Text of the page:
Haren was not fully healthy in 2012, the first season he logged fewer than 216 innings since becoming a full-time starter in 2005. He will round out one of the top rotations in baseball.
 
Roberto Hernandez, Tampa Bay Rays
1 year, $3,250,000
Performed under the stage name of Fausto Carmona for several years in Cleveland. He made just three starts last season and is 33–51 with a 5.06 ERA over the past five seasons. However, given some time with pitching coach Jim Hickey, perhaps Hernandez can rekindle his career.
 
Torii Hunter, Detroit Tigers
2 years, $26,000,000
In the Tigers’ lineup, his bat will be a bonus as he improves the outfield defense. Hunter is the type of player the city of Detroit will love.
 
Hisashi Iwakuma, Seattle Mariners
2 years, $14,000,000
Iwakuma joined the Mariners’ rotation in July and made 16 starts. Over his last 13 starts he had a 2.16 ERA, and Seattle was 9–4 in those games.  
 
Edwin Jackson, Chicago Cubs
4 years, $52,000,000
This four-year deal may finally end the nomadic portion of Jackson’s career in which he played for six teams in the last five seasons. During that time, he’s averaged 32 starts, 199 innings, 12 wins and a 4.06 ERA. His record tends to reflect his team’s, so don’t expect him to be better than .500 for his first few seasons in Chicago.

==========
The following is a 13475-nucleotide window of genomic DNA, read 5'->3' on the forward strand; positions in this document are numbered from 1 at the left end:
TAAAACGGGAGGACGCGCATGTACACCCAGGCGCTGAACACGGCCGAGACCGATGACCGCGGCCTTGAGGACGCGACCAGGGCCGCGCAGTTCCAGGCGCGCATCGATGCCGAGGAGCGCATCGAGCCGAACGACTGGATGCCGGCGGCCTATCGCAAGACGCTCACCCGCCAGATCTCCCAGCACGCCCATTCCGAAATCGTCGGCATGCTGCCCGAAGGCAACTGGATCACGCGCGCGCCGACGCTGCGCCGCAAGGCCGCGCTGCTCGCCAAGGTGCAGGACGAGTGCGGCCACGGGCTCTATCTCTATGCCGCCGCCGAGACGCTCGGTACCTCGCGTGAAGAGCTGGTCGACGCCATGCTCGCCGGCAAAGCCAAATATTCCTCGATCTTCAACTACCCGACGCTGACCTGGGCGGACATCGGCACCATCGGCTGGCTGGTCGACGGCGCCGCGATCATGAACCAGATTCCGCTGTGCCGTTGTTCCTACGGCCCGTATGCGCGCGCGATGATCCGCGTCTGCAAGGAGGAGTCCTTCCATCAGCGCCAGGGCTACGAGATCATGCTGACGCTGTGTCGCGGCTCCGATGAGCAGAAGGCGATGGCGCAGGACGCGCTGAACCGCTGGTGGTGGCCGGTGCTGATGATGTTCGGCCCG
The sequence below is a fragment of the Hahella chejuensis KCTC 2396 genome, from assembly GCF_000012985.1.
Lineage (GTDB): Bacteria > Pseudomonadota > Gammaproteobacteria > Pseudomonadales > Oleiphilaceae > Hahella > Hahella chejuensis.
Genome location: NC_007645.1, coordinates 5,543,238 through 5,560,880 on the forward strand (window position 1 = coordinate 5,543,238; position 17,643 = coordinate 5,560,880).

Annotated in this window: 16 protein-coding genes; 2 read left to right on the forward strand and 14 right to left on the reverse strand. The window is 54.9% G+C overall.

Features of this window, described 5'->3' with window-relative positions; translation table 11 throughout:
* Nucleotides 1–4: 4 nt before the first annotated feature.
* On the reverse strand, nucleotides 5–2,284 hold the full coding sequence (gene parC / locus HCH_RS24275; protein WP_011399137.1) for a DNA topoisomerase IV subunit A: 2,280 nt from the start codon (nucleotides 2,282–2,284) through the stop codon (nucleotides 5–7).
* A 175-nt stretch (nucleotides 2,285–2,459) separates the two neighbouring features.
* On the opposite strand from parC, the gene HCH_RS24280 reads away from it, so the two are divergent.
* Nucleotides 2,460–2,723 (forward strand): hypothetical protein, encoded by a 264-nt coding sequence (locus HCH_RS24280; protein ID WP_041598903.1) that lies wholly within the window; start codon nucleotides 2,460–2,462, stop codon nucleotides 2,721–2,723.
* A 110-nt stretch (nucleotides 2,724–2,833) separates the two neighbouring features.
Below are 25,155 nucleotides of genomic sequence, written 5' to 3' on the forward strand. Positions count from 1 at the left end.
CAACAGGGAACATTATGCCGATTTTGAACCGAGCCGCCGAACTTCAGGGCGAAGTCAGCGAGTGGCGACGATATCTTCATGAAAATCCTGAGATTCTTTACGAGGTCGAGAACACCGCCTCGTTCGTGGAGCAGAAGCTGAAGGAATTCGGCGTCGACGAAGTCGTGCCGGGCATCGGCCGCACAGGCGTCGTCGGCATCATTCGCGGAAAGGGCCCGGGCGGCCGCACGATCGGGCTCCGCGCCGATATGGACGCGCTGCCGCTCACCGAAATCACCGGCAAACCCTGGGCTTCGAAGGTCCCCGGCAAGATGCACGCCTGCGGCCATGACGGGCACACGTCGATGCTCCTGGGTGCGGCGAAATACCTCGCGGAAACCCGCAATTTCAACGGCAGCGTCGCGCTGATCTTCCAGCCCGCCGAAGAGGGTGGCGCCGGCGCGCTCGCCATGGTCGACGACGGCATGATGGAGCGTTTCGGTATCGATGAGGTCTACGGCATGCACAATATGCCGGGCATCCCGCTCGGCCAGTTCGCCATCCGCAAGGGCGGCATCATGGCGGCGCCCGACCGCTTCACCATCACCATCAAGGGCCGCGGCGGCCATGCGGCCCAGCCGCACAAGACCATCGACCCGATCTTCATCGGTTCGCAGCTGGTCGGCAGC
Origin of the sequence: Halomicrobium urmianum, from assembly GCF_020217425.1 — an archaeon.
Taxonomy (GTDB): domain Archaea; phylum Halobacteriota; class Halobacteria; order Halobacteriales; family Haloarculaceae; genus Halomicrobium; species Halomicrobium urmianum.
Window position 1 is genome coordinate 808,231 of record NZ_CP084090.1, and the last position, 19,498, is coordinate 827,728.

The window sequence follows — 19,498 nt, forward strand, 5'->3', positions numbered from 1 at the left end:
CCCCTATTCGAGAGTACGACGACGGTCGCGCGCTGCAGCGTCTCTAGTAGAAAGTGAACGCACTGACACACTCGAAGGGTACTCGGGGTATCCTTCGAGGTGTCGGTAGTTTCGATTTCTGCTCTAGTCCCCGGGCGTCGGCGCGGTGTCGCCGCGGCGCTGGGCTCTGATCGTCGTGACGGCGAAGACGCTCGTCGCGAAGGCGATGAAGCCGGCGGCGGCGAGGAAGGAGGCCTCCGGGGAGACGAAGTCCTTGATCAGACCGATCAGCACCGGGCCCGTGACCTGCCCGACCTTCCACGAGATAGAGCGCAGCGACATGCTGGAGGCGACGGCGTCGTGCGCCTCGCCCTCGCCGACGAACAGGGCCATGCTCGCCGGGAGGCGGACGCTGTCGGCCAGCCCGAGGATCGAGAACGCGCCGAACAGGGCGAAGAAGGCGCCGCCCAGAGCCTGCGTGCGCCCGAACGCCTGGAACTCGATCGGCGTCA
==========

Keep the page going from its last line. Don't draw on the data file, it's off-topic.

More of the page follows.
Hiroki Kuroda, New York Yankees
1 year, $15,000,000
It’s surprising that Kuroda didn’t get a multi-year deal. He and CC Sabathia anchor the Yankees’ pitching staff.
 
James Loney, Tampa Bay Rays
1 year, $2,000,000
The slick-fielding first baseman could be the latest offensive reclamation in Tampa Bay. His defense alone at first base is worth the $2 million.
 
Hiroyuki Nakajima, Oakland Athletics
2 years, $6,500,000
The .300 hitter from Japan is a much cheaper (and better?) option than Stephen Drew if the A’s had picked up Drew’s $10 million option.
 
David Ortiz, Boston Red Sox
2 years, $26,000,000
Expect Big Papi’s production to drop. But he’s a fan favorite, and $11 million in 2014 isn’t going to hamstring the team. This is a good gamble.